Remember the national debate over waterboarding, and whether or not it's torture? A new study (PDF) from a group of researchers at Harvard shows how shiftily our newspapers behaved during that whole episode.
The researchers looked at archives dating from the 1930s to see whether America's newspapers described waterboarding as torture. What they found is that before America was waterboarding other people (back when we were convicting Japanese soldiers for doing it) newspapers called it torture. Once we started doing it, the T-word didn't apply.
Here's the abstract:
As Glenn Greenwald points out, many news outlets made deliberate decisions to stop describing waterboarding as torture. NPR's ombudsman explained that organization's problem with the word "torture".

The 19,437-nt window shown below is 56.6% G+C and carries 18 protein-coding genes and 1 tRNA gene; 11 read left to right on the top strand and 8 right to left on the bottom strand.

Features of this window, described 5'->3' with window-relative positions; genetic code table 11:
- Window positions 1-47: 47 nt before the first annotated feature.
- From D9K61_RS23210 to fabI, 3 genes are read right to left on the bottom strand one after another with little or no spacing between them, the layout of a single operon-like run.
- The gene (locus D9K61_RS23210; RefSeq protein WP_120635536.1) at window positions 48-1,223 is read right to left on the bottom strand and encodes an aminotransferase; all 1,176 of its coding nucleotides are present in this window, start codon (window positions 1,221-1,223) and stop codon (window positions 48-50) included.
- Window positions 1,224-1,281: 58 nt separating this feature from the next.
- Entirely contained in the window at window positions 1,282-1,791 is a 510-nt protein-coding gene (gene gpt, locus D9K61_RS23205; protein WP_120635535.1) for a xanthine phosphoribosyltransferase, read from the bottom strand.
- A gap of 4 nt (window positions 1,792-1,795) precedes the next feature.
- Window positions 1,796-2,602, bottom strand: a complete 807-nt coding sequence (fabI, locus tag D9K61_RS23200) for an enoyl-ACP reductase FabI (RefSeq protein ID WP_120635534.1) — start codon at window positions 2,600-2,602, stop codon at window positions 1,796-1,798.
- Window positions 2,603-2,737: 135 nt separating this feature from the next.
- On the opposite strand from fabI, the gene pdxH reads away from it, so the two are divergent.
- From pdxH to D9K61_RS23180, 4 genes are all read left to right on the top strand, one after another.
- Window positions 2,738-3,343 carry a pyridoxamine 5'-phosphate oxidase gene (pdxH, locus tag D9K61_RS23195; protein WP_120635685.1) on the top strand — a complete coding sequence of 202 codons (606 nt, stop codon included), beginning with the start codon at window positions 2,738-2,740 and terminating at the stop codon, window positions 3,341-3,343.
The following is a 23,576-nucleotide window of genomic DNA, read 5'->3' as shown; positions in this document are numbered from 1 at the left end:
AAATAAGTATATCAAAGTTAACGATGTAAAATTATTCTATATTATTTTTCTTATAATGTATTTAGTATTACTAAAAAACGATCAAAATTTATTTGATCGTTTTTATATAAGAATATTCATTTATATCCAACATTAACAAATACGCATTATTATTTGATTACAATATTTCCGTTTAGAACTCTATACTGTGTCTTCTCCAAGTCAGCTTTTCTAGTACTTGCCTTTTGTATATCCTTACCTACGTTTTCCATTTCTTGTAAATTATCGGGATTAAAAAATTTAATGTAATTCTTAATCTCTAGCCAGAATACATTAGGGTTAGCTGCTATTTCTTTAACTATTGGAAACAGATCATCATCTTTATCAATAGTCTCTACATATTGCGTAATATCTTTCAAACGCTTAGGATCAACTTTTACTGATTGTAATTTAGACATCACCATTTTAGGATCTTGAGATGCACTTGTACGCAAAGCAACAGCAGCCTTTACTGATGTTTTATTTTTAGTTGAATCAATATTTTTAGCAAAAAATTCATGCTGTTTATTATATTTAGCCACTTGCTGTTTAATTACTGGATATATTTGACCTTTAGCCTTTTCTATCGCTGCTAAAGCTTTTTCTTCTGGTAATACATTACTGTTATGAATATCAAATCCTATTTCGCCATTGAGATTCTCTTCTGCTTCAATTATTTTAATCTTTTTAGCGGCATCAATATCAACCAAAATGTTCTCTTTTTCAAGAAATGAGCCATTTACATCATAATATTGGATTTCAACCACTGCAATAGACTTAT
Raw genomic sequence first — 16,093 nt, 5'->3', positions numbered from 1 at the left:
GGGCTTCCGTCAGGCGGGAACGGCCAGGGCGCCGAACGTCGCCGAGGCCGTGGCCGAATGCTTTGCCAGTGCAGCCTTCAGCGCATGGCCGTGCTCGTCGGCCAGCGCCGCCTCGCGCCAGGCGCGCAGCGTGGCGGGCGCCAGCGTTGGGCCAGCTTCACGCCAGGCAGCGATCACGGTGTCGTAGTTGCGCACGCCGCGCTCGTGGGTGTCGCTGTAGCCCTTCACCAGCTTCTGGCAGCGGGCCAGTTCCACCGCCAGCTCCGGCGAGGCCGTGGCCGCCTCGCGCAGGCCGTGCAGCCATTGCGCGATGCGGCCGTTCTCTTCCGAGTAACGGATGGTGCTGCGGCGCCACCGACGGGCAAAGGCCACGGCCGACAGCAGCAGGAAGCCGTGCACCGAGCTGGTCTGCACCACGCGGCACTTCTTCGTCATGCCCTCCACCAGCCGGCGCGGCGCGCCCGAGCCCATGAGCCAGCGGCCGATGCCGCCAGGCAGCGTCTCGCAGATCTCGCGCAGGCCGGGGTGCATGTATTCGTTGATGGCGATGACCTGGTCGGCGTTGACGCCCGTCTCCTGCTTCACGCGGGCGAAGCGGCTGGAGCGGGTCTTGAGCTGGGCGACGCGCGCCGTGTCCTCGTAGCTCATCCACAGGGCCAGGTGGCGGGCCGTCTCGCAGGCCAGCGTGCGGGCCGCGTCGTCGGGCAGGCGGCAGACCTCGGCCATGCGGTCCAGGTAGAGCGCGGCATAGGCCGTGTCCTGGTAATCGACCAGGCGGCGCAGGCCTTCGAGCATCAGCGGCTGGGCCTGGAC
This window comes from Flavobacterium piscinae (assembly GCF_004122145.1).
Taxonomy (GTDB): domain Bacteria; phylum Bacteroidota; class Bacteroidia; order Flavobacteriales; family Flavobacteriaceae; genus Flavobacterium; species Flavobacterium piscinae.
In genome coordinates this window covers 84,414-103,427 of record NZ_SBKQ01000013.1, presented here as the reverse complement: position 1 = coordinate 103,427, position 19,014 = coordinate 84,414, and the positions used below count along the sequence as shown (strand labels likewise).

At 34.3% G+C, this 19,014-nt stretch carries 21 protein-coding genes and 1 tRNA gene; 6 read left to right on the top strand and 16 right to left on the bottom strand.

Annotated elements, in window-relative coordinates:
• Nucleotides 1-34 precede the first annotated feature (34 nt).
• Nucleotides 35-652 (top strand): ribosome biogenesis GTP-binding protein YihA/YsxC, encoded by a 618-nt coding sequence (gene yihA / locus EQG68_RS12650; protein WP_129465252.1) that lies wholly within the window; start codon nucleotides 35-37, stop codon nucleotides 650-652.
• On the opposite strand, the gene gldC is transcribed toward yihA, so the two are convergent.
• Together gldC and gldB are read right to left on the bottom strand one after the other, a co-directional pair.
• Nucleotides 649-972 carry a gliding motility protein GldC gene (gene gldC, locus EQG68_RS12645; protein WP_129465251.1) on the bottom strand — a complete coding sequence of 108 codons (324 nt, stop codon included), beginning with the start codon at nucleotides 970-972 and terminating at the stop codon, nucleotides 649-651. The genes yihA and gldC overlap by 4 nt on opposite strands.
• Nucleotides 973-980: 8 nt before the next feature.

...the problem is that the word torture is loaded with political and social implications for several reasons, including the fact that torture is illegal under U.S. law and international treaties the United States has signed.
I get that a news organization might not want to prejudge a legitimate debate about what constitutes torture (and while I think waterboarding is torture, I don't think it's beyond debate). But here's the thing: It looks like NPR is just redefining waterboarding to avoid the conclusion that America is doing something illegal, and that seems very backward.